Childminding Blog: Mission Accomplished

Blog by Childminder Leigh Ann Gilmore

Hello Everyone!  My name is Leigh Ann and I have been a childminder since 2008.  Sometimes it feels like I just started a “few” years ago and, at others, I can’t remember ever having done anything else (I worked in admin for over a decade before my big career change).  To list everything I love about being a childminder would fill a short novel, so I will sum it up thusly:  Even on the toughest days, I still wake up every day loving what I do.  I mean, my job is basically playing in playgrounds, building snowmen (thank you, Big Snow of 2010, 2012, though we will not mention the Beast from the East), reading stories, building Lego, and basically being a big child.  The only difference is that I have to keep smallies safe and happy at the same time!  Oh, and remember to feed them too!

Speaking of feeding….. one of the biggest issues that comes up in discussions with other parents and childminders is around food.  They won’t stop eating, they won’t eat at all, they’re hungry, but they won’t sit still long enough to eat more than a few bites, to name just a few issues.  I don’t have a magic solution I’m afraid, but a little idea that I believe helps children enjoy the process of mealtimes (most of the time!), might be of use in your homes too.

Mealtime in my house equals story time.  I honestly can’t remember exactly when I started this.  I know it was only a couple of years after I started my childminding business, but I have noticed that the reactions are the same from all of the children I have minded over the years.  I lay out three or four books at meal times – a good variety (my house rivals the local library’s kids section!), the children sit up at the table and I read.  And yes, there were days I wish I’d been an octopus when I was still spoon-feeding one or two, but I somehow managed!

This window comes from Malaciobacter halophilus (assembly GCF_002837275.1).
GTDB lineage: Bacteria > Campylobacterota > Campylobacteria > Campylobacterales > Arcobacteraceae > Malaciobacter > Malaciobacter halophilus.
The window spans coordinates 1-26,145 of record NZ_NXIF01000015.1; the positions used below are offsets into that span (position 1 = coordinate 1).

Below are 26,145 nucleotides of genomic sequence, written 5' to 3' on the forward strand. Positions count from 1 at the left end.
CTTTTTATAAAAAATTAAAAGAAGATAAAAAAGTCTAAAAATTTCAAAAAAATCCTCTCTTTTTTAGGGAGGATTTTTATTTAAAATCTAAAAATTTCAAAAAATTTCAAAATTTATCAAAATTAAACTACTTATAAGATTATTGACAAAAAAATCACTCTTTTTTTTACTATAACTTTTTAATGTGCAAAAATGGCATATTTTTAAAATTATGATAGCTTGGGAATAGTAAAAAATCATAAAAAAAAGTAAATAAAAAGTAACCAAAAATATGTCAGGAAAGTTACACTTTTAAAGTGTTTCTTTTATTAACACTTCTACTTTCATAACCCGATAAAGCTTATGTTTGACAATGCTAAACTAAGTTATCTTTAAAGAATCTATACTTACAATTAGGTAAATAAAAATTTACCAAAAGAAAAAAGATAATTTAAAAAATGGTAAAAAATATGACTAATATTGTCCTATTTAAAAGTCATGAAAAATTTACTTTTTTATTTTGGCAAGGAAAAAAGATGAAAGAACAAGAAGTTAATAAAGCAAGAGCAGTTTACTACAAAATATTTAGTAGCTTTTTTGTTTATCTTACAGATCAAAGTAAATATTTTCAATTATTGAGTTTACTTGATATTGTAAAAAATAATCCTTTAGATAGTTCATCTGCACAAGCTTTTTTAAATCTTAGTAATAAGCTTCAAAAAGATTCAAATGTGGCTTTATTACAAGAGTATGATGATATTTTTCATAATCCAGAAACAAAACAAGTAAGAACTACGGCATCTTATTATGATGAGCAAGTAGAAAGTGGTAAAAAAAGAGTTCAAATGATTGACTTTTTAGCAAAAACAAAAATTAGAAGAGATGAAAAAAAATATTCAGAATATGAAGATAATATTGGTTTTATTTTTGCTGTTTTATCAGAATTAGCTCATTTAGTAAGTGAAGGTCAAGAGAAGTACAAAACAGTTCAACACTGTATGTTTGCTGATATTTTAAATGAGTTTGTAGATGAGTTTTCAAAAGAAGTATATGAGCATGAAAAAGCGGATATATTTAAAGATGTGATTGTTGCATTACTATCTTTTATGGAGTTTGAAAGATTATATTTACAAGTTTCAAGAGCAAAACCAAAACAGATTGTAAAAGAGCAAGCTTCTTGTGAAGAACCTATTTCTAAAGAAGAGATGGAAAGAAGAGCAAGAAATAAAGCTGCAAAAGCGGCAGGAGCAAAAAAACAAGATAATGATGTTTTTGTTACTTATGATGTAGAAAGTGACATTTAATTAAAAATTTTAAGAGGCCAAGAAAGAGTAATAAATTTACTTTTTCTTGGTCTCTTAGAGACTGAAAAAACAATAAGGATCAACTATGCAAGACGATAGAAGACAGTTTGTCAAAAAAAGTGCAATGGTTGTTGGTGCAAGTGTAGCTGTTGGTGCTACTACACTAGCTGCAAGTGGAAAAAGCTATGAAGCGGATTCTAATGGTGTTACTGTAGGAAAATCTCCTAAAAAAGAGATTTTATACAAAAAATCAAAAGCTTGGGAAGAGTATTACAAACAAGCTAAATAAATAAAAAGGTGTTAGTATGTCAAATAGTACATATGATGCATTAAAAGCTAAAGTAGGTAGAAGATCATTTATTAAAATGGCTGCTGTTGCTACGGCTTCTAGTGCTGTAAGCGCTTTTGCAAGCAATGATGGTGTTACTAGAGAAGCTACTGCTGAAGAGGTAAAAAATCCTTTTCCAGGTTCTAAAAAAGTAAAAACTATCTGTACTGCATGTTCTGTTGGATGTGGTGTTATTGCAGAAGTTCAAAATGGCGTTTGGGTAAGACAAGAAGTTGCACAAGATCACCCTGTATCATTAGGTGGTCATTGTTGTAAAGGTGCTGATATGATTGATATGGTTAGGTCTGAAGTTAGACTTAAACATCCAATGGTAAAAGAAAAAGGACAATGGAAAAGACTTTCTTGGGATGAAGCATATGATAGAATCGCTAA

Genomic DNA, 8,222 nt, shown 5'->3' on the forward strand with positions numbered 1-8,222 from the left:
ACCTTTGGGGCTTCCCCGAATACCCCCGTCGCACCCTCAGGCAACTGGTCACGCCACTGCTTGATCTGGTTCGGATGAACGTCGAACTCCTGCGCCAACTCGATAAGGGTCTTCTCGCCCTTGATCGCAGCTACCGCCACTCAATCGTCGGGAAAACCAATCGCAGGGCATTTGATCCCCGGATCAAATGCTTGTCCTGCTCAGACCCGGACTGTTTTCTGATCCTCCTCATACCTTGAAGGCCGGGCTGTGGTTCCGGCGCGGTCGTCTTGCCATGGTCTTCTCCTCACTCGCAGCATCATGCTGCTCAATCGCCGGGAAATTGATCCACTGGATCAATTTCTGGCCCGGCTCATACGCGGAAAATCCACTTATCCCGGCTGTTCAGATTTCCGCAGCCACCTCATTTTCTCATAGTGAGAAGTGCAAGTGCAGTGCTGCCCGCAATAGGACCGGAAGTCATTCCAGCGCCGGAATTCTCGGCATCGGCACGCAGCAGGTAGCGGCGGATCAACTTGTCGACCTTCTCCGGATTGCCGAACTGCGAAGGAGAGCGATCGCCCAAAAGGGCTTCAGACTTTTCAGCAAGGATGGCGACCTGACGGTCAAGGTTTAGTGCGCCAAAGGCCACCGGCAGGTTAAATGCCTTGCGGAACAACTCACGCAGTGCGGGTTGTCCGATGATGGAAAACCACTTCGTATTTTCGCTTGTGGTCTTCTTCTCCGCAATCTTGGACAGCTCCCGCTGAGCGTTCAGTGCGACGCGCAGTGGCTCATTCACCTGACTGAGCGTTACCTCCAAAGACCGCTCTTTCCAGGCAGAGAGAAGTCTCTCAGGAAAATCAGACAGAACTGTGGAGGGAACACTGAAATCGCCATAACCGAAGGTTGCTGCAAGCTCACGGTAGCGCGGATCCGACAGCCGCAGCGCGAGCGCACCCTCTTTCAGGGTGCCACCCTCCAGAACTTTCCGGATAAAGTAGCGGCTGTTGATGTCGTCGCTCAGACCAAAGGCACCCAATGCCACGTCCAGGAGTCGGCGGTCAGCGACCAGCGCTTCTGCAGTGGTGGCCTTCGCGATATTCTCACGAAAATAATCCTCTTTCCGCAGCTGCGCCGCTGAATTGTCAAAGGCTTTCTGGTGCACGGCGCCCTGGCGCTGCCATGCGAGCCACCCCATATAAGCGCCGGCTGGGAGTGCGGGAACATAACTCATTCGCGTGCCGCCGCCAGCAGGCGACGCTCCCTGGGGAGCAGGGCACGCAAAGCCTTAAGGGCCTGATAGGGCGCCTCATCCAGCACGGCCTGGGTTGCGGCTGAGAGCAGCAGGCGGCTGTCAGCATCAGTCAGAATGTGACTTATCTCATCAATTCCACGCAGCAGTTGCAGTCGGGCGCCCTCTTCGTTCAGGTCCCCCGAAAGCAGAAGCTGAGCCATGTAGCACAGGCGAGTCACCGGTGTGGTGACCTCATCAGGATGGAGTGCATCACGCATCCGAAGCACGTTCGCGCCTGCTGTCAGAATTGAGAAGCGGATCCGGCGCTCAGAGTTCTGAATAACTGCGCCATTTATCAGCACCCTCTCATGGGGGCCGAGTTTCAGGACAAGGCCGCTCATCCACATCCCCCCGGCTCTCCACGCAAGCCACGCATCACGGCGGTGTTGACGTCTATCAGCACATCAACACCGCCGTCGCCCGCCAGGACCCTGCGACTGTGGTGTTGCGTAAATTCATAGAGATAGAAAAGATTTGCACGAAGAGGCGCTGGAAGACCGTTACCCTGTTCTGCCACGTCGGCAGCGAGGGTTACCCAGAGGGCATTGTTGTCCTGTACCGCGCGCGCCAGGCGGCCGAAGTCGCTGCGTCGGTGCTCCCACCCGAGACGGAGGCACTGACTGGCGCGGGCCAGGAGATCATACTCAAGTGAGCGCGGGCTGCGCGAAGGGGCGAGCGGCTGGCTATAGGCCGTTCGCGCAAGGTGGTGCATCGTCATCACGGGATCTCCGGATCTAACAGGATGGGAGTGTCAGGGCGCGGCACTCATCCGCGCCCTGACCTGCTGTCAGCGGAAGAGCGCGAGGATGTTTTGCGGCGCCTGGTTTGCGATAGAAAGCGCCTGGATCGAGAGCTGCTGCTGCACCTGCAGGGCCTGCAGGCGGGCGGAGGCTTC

Here’s what I noticed when I read while the children are eating:

  • The children love listening to the stories and focus on that rather than wanting to jump down and play with toys
  • They still are attentive to eating, so they stop when they’re full (or still refuse to eat if they don’t like it!).  What is important here is they are not eating mindlessly, rather just being entertained while they happen to be eating
  • As they get comfortable in this routine of stories, they begin to request their own, talk about the book, fill in the words etc.
  • They develop a love of books and have their own favourite stories, but they also learn that they need to take turns listening to the choice of others too.
  • All of this, in my opinion, helps them to see mealtimes as a happy, relaxed, interactive occasion, much like adults when we eat together.

I have been told by parents, and by the children themselves when I’ve met them years later, that one of the things they remember most is the stories and books at my house.  As an avid reader myself, I can’t help but feel like “Mission Accomplished”.

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